When you launch a new business, there are any number of strategic decisions you have to make. Few are more foundational than the decision about your company’s legal structure. Though there are several options to consider, including multiple types of Corporation, most startups wind up in one of two categories: Sole proprietorship or limited liability company (LLC).
Both of these business structures come with their own unique pros and cons, and implications for taxation, management, legal liability, and more. Before you formally launch your company, it’s important to know what distinguishes each of these business structures.
Sole Proprietorships and LLCS: Defining the Terms
Let’s begin with quick definitions.
What is a Sole Proprietorship?
The Sole Proprietorship is the simplest, most basic legal structure, and it’s only available for businesses that are run by one person. (If you want to run a company with a friend or a team of colleagues, look into a Partnership, which works in much the same way as a Sole Proprietorship but allows you to divide responsibilities and liabilities.)
Sole Proprietorships are famously uncomplicated, and in fact, this structure does not even create a separate business entity. For all intents and purposes you are the business: You get to claim all of the business’ profits but you’re also on the hook for all of the business’ losses and liabilities.
What is an LLC?
An LLC is a legal entity formed at the state level. This is the most popular structure for small and mid-sized businesses. The LLC exists as a separate entity from its owners, which means that you are not personally responsible for the LLC’s losses or liabilities.
When you establish an LLC, you have to choose someone to serve as your registered agent. Basically, this is someone who can receive legal and tax documents on the LLC’s behalf. Some states allow you or an employee to serve as the registered agent, but most require you to hire an outsider. Northwest Registered Agent is one of the most popular services here. (Is Northwest Registered Agent legit? Reviews overwhelmingly say yes.)
Sole Proprietorship vs. LLC: Key Distinctions
There are a number of categories in which these two business structures can be compared. Here are a few of the main points of distinction.
When you have a Sole Proprietorship, you are not just the business owner, but also the manager for all day-to-day operations.
An LLC allows a member, or multiple members, to serve as managers, or else to hire a manager who can handle daily administration. Every LLC has a legal document called the operating agreement, which outlines the management structure and basic responsibilities.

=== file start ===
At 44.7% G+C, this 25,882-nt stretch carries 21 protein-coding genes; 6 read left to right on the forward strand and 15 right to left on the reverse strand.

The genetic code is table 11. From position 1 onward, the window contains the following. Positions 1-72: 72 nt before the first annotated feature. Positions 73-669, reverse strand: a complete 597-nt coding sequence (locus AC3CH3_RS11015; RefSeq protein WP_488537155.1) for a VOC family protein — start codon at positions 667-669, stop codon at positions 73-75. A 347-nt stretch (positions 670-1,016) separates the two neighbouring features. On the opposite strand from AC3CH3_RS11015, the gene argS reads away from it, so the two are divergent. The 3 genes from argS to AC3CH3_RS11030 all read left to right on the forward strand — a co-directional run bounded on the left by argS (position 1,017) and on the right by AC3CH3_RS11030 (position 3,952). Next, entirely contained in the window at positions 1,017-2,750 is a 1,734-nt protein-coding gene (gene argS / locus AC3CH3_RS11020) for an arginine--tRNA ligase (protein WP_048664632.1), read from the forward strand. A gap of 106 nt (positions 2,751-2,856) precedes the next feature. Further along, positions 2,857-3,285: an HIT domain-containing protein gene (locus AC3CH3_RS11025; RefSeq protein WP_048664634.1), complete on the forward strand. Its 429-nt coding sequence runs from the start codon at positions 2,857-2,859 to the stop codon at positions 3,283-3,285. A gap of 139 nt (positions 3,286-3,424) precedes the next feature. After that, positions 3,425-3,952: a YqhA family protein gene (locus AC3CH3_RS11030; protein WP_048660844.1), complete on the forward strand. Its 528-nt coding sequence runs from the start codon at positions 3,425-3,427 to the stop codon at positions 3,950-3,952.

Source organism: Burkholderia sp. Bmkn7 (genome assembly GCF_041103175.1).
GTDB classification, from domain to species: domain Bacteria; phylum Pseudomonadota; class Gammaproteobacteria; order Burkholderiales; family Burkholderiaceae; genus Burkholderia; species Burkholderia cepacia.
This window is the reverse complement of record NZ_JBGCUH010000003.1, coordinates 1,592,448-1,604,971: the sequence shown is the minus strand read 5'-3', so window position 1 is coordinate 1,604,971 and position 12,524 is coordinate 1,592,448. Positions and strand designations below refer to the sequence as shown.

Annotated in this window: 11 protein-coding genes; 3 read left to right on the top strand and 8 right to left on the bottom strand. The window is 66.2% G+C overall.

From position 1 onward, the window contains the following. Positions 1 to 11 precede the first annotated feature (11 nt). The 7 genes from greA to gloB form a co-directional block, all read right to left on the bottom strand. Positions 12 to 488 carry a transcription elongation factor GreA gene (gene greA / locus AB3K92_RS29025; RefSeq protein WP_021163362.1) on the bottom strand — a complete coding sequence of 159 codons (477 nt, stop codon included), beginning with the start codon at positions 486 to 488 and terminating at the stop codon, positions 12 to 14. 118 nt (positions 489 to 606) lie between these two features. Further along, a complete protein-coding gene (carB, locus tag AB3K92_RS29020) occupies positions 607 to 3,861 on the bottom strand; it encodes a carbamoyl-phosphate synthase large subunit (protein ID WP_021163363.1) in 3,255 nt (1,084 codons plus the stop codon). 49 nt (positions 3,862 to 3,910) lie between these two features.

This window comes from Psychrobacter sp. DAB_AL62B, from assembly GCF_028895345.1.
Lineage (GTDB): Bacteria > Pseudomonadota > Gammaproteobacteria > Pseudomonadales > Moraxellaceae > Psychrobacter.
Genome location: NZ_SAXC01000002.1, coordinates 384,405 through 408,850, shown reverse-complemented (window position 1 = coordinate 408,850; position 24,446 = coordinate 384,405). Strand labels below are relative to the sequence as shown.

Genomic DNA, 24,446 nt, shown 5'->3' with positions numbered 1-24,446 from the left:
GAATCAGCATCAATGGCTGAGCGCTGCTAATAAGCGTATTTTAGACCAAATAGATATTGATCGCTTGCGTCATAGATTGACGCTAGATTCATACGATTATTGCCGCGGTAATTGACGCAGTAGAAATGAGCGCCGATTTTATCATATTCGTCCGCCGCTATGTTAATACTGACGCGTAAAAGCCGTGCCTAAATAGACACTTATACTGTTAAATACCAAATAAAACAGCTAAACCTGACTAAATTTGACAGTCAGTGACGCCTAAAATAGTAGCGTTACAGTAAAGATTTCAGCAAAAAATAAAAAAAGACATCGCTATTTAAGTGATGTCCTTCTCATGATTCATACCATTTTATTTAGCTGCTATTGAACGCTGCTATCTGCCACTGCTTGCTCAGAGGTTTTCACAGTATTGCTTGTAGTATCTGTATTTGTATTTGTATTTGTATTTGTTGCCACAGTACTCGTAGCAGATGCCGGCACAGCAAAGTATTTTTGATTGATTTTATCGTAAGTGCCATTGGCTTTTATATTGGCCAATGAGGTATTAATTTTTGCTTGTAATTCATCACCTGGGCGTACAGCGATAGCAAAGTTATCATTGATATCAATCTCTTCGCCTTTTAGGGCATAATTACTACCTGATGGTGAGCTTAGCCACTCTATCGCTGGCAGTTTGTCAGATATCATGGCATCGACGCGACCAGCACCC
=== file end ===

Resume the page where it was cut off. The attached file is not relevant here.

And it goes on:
One of the primary points of distinction is in legal liability.
When you have a Sole Proprietorship, there is no legal separation between you and your business. You get to claim all the assets and profits, but you’re also held responsible for all debts and obligations. If a creditor or a lawsuit comes after you, you can potentially lose personal assets such as your home, car, or personal bank account. You may even be held liable for the actions of your employees.
LLCs create a separate legal entity, and maintain a clear demarcation between personal and business assets. As such, creditors and lawsuits are usually not permitted to claim any of your personal assets. (Exceptions can be made, typically if you have engaged in fraudulent or illegal behavior.)
In other words, the LLC structure provides a kind of safety net that the Sole Proprietorship does not.
When you have an LLC, it’s important that you avoid mixing personal and business funds, or using the LLC’s assets to pay off personal debts. Violating this rule may shatter your personal liability protections.
Sole Proprietors do not have to worry about mixing business and personal funds because, in the eyes of the law, there’s really no distinction. All of the assets brought in by your company are considered to be your personal assets.
Another important consideration is how you report taxable income to the IRS.
Sole Proprietors are taxed on a pass-through basis, which essentially means that you report all of your business income on your personal tax returns. If you owe the government anything, you’re simply taxed at your normal, personal tax rate. You avoid the corporate tax rate.
LLCs also get to be taxed on a pass-through basis. The difference is that an LLC also has the option of opting into corporate taxation. This flexibility can sometimes come in handy, and a tax expert can provide a recommendation for the most advantageous way for your LLC to report its income.
If you do business as an LLC, you must register your business name with the state. You’ll need to ensure you don’t pick a name already in use, and you’ll typically need to include either “LLC” or “limited liability company” in your official, legal name.
Sole Proprietors do not have to register a business name in this way, but if they plan on doing business under a name other than their own, they will need to register a fictitious name or a DBA (doing business as) name.
There are no filing fees associated with Sole Proprietorships, though depending on the state and the industry that you’re in you there is the chance that you may need to pay for a business license or permit.
LLCs do have to pay annual fees, which vary from state to state. LLC annual fees can range from a couple dozen to a couple hundred dollars.
Choosing the Structure That’s Right for You
Both business structures offer benefits, with the Sole Proprietorship being a bit less fuss on the front-end, and the LLC excelling when it comes to personal liability protection. Talk with a business coach, attorney, or trusted advisor if you have remaining questions about the structure that’s right for your business.